By age 32, Doria Shafik had earned a doctorate in philosophy from the Sorbonne, competed in the Miss Egypt contest, published essays and poetry in Arabic and French, founded an Egyptian feminist organization and took on the editorship of two feminist magazines.
But it was what she did on Feb. 19, 1951, that had the biggest impact on Egyptian history.
She convened a crowd of 1,500 women at a lecture hall at the American University of Cairo for what she billed “a feminist congress.” But that was a just ruse to fool the police. Shafik had other plans.
“Our meeting today is not a congress but a parliament,” she said. “A true one! That of women.”
Moments later, she led her army of women as they stormed through the marble gates and onto the floor of Egypt’s all-male parliament — “the parliament of the other half of the nation,” she called it that day.
“We are here by the force of our right,” Shafik told a parliamentary leader who tried in vain to stop them.
Her demonstrators shut down the legislature for more than four hours, until the president of its upper chamber pledged to take up their key demands: the right of women to vote and to hold office. (He did not address their other demands, for pay equity and reforms to the marriage and divorce laws.)
The demonstration helped earn Shafik a place among the most influential women in the history of the Arab world. Yet many Egyptians today have never heard her name.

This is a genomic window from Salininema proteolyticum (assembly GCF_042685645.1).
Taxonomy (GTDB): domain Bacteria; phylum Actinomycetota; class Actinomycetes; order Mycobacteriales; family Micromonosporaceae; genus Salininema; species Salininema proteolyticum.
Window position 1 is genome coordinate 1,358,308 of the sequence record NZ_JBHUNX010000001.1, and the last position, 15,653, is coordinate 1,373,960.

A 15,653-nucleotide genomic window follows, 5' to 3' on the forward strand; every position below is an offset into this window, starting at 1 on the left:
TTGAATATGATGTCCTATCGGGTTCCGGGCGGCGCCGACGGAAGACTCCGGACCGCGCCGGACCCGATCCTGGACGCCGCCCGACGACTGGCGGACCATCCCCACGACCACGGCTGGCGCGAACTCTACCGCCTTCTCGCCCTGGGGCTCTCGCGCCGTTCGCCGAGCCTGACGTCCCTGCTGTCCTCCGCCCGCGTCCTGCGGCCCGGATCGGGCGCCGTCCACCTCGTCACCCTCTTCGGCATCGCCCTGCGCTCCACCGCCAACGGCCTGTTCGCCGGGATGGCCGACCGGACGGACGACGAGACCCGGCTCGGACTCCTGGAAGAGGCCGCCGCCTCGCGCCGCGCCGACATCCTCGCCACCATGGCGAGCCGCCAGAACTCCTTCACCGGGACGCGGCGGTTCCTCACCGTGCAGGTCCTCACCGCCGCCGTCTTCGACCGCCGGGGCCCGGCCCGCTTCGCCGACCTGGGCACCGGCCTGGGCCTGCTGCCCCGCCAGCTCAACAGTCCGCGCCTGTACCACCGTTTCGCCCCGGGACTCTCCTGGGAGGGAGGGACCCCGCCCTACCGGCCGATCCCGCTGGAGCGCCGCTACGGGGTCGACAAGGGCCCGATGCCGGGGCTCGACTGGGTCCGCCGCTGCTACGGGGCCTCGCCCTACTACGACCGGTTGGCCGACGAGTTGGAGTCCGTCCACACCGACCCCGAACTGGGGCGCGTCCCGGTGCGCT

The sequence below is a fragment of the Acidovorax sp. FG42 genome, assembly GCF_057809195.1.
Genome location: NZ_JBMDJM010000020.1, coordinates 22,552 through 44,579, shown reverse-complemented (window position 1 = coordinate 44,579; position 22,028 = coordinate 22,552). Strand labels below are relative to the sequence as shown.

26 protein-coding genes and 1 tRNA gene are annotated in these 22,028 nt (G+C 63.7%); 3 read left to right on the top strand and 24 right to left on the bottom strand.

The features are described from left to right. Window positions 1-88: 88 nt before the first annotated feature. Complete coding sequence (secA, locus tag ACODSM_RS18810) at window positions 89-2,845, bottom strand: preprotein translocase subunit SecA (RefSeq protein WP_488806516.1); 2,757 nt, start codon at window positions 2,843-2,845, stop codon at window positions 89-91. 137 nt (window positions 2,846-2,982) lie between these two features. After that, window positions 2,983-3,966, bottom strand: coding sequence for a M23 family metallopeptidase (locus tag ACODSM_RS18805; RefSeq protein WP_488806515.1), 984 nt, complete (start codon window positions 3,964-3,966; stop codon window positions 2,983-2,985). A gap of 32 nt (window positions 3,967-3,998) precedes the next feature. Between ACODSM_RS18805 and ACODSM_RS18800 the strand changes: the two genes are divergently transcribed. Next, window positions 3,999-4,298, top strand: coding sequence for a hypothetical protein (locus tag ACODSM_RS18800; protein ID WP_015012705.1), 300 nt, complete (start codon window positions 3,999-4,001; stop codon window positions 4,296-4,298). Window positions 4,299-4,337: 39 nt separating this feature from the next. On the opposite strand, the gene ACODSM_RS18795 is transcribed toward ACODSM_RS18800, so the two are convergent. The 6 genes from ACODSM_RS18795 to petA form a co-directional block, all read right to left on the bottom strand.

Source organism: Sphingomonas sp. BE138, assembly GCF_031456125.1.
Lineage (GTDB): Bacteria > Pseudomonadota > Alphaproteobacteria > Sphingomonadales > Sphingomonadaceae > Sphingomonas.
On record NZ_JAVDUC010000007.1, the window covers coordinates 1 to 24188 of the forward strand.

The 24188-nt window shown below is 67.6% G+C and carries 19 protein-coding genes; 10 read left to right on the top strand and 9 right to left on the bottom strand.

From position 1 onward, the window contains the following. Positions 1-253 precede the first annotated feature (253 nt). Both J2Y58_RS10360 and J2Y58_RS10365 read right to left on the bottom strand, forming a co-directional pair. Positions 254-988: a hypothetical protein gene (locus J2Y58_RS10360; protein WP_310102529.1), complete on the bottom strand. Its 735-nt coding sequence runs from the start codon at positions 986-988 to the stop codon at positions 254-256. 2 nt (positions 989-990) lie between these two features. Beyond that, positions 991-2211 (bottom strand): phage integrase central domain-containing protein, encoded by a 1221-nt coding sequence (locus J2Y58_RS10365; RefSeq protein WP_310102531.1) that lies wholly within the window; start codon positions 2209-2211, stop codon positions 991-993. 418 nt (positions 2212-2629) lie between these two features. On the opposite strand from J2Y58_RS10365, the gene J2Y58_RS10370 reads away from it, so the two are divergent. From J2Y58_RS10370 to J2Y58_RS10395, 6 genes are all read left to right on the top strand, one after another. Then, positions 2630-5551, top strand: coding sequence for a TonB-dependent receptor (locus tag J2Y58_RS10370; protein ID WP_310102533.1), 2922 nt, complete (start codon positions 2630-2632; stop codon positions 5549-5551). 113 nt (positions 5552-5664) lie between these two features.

Just six years later, in 1957, she denounced the “dictatorship” of Gamal Abdel Nasser, who then put her under house arrest, shut down her magazine and movement, and erased any mention of her from history books and the news media.
Banished from the public stage, Shafik died in obscurity on Sept. 20, 1975. She threw herself from a sixth-floor balcony. Her memory has been preserved mainly by a handful of Egyptian feminists who have sought, with mixed success, to rebuild an independent feminist movement.
Shafik was born on Dec. 14, 1908. Her father, Ahmad Chafik, was a civil servant whose jobs moved the family among the Nile Delta towns of Tanta, Mansoura and Alexandria, while her mother, Ratiba Nassif, kept house.
After graduating from an elementary school run by French missionaries in Alexandria, Doria Shafik found that further education there was open only to boys. So she studied on her own and completed the official French curricular exams ahead of schedule; the teachers who shut her out were forced to acknowledge that she had earned among the top scores in Egypt.
On the strength of that performance, she appealed for help from Huda el-Shaarawi, an aristocrat who had organized elite women to form the Egyptian Feminist Union, which sought social freedoms for women and supported independence from Britain. Unlike Shafik, Shaarawi never pushed for political rights for women and is still celebrated as a national hero.
Shaarawi used her status to help elevate Shafik into government scholarship and to study philosophy at the Sorbonne in Paris.
Returning to Alexandria for the summer of 1935, Shafik saw that a beauty pageant was taking place to select a Miss Egypt. Teachers of Islam extolled the virtue of modesty, including the full covering of women’s bodies and hair, and only women of European or Coptic Christian heritage had ever entered the contest — never a Muslim like Shafik. She saw that as an opportunity.
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